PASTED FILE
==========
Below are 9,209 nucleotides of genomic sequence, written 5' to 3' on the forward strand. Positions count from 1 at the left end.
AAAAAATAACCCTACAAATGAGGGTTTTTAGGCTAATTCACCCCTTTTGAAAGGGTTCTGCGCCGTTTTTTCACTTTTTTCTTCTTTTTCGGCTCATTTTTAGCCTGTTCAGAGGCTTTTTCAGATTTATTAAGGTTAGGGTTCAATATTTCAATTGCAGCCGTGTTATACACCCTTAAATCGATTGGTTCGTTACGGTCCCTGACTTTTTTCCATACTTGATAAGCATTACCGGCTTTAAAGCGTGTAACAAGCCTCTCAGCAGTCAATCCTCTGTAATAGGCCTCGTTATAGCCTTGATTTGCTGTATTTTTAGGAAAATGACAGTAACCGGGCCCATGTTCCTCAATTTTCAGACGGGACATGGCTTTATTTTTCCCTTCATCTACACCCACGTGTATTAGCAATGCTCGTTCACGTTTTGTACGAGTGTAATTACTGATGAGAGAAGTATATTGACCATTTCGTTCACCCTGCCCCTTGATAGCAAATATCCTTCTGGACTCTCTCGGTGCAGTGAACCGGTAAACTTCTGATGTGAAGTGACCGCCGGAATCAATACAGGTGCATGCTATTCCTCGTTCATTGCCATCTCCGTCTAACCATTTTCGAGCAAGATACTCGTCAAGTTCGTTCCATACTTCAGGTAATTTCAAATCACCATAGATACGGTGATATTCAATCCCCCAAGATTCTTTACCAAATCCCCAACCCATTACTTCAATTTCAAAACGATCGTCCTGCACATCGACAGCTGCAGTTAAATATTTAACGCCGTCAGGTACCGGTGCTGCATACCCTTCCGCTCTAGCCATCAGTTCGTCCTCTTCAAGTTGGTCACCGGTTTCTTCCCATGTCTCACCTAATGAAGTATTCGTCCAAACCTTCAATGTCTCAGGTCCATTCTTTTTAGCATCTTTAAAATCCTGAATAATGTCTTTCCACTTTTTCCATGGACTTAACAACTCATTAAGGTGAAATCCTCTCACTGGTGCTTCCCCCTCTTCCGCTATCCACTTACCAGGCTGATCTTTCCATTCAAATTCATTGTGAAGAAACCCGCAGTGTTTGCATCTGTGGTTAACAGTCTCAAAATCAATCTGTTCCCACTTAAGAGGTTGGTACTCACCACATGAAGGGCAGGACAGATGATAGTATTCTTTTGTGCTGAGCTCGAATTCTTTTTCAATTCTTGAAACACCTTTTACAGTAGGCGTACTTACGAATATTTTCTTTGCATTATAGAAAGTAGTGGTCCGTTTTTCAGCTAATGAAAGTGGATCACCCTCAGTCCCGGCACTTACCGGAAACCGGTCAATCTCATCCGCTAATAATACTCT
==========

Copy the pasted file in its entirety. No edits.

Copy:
Below are 9,209 nucleotides of genomic sequence, written 5' to 3' on the forward strand. Positions count from 1 at the left end.
AAAAAATAACCCTACAAATGAGGGTTTTTAGGCTAATTCACCCCTTTTGAAAGGGTTCTGCGCCGTTTTTTCACTTTTTTCTTCTTTTTCGGCTCATTTTTAGCCTGTTCAGAGGCTTTTTCAGATTTATTAAGGTTAGGGTTCAATATTTCAATTGCAGCCGTGTTATACACCCTTAAATCGATTGGTTCGTTACGGTCCCTGACTTTTTTCCATACTTGATAAGCATTACCGGCTTTAAAGCGTGTAACAAGCCTCTCAGCAGTCAATCCTCTGTAATAGGCCTCGTTATAGCCTTGATTTGCTGTATTTTTAGGAAAATGACAGTAACCGGGCCCATGTTCCTCAATTTTCAGACGGGACATGGCTTTATTTTTCCCTTCATCTACACCCACGTGTATTAGCAATGCTCGTTCACGTTTTGTACGAGTGTAATTACTGATGAGAGAAGTATATTGACCATTTCGTTCACCCTGCCCCTTGATAGCAAATATCCTTCTGGACTCTCTCGGTGCAGTGAACCGGTAAACTTCTGATGTGAAGTGACCGCCGGAATCAATACAGGTGCATGCTATTCCTCGTTCATTGCCATCTCCGTCTAACCATTTTCGAGCAAGATACTCGTCAAGTTCGTTCCATACTTCAGGTAATTTCAAATCACCATAGATACGGTGATATTCAATCCCCCAAGATTCTTTACCAAATCCCCAACCCATTACTTCAATTTCAAAACGATCGTCCTGCACATCGACAGCTGCAGTTAAATATTTAACGCCGTCAGGTACCGGTGCTGCATACCCTTCCGCTCTAGCCATCAGTTCGTCCTCTTCAAGTTGGTCACCGGTTTCTTCCCATGTCTCACCTAATGAAGTATTCGTCCAAACCTTCAATGTCTCAGGTCCATTCTTTTTAGCATCTTTAAAATCCTGAATAATGTCTTTCCACTTTTTCCATGGACTTAACAACTCATTAAGGTGAAATCCTCTCACTGGTGCTTCCCCCTCTTCCGCTATCCACTTACCAGGCTGATCTTTCCATTCAAATTCATTGTGAAGAAACCCGCAGTGTTTGCATCTGTGGTTAACAGTCTCAAAATCAATCTGTTCCCACTTAAGAGGTTGGTACTCACCACATGAAGGGCAGGACAGATGATAGTATTCTTTTGTGCTGAGCTCGAATTCTTTTTCAATTCTTGAAACACCTTTTACAGTAGGCGTACTTACGAATATTTTCTTTGCATTATAGAAAGTAGTGGTCCGTTTTTCAGCTAATGAAAGTGGATCACCCTCAGTCCCGGCACTTACCGGAAACCGGTCAATCTCATCCGCTAATAATACTCT